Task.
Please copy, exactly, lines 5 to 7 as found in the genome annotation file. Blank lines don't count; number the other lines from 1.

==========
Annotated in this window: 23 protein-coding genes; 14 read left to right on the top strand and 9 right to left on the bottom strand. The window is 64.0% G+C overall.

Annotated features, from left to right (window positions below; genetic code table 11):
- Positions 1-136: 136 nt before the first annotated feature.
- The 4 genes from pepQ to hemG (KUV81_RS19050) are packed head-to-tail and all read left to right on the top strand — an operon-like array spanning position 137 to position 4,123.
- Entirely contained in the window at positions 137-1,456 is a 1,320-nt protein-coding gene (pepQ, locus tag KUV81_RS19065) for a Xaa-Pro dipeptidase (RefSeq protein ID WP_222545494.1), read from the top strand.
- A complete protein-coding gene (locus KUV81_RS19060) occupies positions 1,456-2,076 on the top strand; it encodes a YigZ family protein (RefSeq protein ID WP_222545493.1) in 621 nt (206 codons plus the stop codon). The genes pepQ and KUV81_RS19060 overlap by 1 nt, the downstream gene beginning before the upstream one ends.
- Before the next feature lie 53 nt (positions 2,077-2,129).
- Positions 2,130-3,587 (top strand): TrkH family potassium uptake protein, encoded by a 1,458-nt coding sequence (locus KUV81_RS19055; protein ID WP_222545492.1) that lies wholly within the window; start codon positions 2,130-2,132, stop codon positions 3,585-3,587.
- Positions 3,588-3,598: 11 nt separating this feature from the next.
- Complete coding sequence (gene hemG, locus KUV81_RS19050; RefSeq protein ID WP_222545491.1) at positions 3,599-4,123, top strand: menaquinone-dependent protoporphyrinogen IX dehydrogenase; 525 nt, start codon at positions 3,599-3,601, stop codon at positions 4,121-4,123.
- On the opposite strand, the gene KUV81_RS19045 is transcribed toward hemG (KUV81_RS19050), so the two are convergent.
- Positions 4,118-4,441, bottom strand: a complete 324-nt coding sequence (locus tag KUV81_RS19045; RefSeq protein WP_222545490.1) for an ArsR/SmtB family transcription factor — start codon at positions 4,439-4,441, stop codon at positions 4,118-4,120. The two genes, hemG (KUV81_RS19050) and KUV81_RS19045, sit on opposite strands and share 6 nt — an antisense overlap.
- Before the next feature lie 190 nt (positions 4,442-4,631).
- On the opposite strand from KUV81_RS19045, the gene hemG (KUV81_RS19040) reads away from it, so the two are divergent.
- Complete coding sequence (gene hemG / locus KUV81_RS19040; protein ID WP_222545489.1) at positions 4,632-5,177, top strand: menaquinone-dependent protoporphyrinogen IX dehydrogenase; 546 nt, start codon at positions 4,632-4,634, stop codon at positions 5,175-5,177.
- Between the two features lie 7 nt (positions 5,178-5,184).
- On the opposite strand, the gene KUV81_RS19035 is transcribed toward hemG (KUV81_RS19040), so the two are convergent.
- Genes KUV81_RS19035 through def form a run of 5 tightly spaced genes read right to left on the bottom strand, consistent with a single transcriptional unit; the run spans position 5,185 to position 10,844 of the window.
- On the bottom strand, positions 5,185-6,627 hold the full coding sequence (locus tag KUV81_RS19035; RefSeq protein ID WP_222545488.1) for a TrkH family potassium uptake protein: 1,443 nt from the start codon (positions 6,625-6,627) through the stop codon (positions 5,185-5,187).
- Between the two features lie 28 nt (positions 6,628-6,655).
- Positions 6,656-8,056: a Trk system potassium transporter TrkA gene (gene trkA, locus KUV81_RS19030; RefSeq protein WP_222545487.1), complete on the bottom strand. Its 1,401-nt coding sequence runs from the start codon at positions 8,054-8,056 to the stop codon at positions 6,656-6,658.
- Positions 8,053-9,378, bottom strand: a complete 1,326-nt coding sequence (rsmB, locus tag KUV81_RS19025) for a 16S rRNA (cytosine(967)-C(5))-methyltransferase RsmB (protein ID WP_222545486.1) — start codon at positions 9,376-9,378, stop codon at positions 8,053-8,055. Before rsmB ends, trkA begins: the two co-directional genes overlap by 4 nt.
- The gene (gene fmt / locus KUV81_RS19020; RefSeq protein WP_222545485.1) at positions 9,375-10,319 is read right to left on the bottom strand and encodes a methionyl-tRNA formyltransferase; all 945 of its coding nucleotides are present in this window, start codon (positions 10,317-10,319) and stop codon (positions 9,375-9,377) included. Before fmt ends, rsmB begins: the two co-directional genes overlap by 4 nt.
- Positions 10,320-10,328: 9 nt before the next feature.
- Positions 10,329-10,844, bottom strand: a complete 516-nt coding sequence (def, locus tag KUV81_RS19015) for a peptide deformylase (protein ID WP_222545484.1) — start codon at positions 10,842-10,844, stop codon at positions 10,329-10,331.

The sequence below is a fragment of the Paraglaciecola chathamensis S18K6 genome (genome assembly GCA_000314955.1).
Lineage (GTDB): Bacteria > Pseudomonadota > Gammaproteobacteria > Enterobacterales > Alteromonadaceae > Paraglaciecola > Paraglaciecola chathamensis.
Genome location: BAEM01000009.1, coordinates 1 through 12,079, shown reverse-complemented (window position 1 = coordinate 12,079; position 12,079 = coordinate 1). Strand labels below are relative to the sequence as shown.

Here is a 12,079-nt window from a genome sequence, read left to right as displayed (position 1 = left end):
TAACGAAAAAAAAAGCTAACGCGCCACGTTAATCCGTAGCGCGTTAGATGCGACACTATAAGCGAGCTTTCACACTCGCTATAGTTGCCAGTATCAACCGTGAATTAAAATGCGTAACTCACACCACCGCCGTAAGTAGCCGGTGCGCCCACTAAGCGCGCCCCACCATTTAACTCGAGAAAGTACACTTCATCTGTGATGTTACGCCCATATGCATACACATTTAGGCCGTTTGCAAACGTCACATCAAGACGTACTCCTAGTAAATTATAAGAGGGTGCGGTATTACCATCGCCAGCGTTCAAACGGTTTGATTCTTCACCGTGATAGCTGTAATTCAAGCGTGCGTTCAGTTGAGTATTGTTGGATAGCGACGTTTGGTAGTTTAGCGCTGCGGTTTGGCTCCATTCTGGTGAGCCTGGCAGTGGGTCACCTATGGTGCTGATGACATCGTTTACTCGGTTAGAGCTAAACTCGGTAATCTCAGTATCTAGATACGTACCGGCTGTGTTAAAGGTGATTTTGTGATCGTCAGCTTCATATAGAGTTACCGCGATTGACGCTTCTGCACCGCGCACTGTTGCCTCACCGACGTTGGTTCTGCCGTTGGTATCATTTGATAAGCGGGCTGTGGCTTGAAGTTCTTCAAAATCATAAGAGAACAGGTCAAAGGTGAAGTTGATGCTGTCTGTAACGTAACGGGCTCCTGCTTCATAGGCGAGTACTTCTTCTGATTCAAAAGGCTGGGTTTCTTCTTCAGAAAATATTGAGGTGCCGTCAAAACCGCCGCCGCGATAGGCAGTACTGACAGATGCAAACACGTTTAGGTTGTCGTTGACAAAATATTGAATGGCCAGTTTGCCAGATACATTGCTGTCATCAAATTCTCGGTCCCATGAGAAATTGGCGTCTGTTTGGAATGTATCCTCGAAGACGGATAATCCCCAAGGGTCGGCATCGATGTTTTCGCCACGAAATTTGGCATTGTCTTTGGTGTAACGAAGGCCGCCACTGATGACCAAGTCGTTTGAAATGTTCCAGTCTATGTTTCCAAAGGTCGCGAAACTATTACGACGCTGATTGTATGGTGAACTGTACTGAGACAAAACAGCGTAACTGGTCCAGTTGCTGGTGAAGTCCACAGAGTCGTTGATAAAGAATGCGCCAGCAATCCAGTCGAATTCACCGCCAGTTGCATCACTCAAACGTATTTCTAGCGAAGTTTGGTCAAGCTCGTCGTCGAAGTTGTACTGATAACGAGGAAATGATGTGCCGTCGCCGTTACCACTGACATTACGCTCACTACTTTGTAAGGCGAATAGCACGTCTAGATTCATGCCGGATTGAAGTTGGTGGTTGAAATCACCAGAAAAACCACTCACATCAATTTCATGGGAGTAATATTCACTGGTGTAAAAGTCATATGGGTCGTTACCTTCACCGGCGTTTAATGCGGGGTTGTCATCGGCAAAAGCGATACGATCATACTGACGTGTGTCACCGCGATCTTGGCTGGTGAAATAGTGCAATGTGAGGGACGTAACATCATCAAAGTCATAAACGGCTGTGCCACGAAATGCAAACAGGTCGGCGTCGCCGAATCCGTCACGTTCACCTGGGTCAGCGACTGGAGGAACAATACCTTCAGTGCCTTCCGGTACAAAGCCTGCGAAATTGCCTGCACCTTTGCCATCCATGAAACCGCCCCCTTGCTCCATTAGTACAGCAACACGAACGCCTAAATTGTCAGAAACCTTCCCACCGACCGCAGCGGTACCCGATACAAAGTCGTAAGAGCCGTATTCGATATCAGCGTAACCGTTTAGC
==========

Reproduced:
- Entirely contained in the window at positions 137-1,456 is a 1,320-nt protein-coding gene (pepQ, locus tag KUV81_RS19065) for a Xaa-Pro dipeptidase (RefSeq protein ID WP_222545494.1), read from the top strand.
- A complete protein-coding gene (locus KUV81_RS19060) occupies positions 1,456-2,076 on the top strand; it encodes a YigZ family protein (RefSeq protein ID WP_222545493.1) in 621 nt (206 codons plus the stop codon). The genes pepQ and KUV81_RS19060 overlap by 1 nt, the downstream gene beginning before the upstream one ends.
- Before the next feature lie 53 nt (positions 2,077-2,129).